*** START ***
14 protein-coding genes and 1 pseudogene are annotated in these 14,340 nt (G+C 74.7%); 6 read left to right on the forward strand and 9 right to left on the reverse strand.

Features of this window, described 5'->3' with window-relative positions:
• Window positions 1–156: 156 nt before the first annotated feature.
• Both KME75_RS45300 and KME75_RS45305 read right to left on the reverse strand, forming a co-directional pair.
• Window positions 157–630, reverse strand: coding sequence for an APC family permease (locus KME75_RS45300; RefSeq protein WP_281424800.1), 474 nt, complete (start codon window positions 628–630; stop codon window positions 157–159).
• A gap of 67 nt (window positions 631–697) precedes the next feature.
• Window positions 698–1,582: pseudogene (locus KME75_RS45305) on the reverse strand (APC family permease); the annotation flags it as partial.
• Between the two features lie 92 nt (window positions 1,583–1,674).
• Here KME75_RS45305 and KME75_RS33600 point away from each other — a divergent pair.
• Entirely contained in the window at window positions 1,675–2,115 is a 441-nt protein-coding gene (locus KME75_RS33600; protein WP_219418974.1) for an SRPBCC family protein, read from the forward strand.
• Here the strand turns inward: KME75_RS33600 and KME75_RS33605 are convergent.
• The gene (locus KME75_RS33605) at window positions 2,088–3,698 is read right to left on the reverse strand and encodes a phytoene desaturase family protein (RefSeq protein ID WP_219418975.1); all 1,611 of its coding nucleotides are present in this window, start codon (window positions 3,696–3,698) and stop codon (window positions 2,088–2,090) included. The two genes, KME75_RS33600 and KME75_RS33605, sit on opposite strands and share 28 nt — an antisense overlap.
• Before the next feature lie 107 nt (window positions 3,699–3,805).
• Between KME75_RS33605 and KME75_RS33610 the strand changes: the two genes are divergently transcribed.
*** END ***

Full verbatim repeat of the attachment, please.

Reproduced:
14 protein-coding genes and 1 pseudogene are annotated in these 14,340 nt (G+C 74.7%); 6 read left to right on the forward strand and 9 right to left on the reverse strand.

Features of this window, described 5'->3' with window-relative positions:
• Window positions 1–156: 156 nt before the first annotated feature.
• Both KME75_RS45300 and KME75_RS45305 read right to left on the reverse strand, forming a co-directional pair.
• Window positions 157–630, reverse strand: coding sequence for an APC family permease (locus KME75_RS45300; RefSeq protein WP_281424800.1), 474 nt, complete (start codon window positions 628–630; stop codon window positions 157–159).
• A gap of 67 nt (window positions 631–697) precedes the next feature.
• Window positions 698–1,582: pseudogene (locus KME75_RS45305) on the reverse strand (APC family permease); the annotation flags it as partial.
• Between the two features lie 92 nt (window positions 1,583–1,674).
• Here KME75_RS45305 and KME75_RS33600 point away from each other — a divergent pair.
• Entirely contained in the window at window positions 1,675–2,115 is a 441-nt protein-coding gene (locus KME75_RS33600; protein WP_219418974.1) for an SRPBCC family protein, read from the forward strand.
• Here the strand turns inward: KME75_RS33600 and KME75_RS33605 are convergent.
• The gene (locus KME75_RS33605) at window positions 2,088–3,698 is read right to left on the reverse strand and encodes a phytoene desaturase family protein (RefSeq protein ID WP_219418975.1); all 1,611 of its coding nucleotides are present in this window, start codon (window positions 3,696–3,698) and stop codon (window positions 2,088–2,090) included. The two genes, KME75_RS33600 and KME75_RS33605, sit on opposite strands and share 28 nt — an antisense overlap.
• Before the next feature lie 107 nt (window positions 3,699–3,805).
• Between KME75_RS33605 and KME75_RS33610 the strand changes: the two genes are divergently transcribed.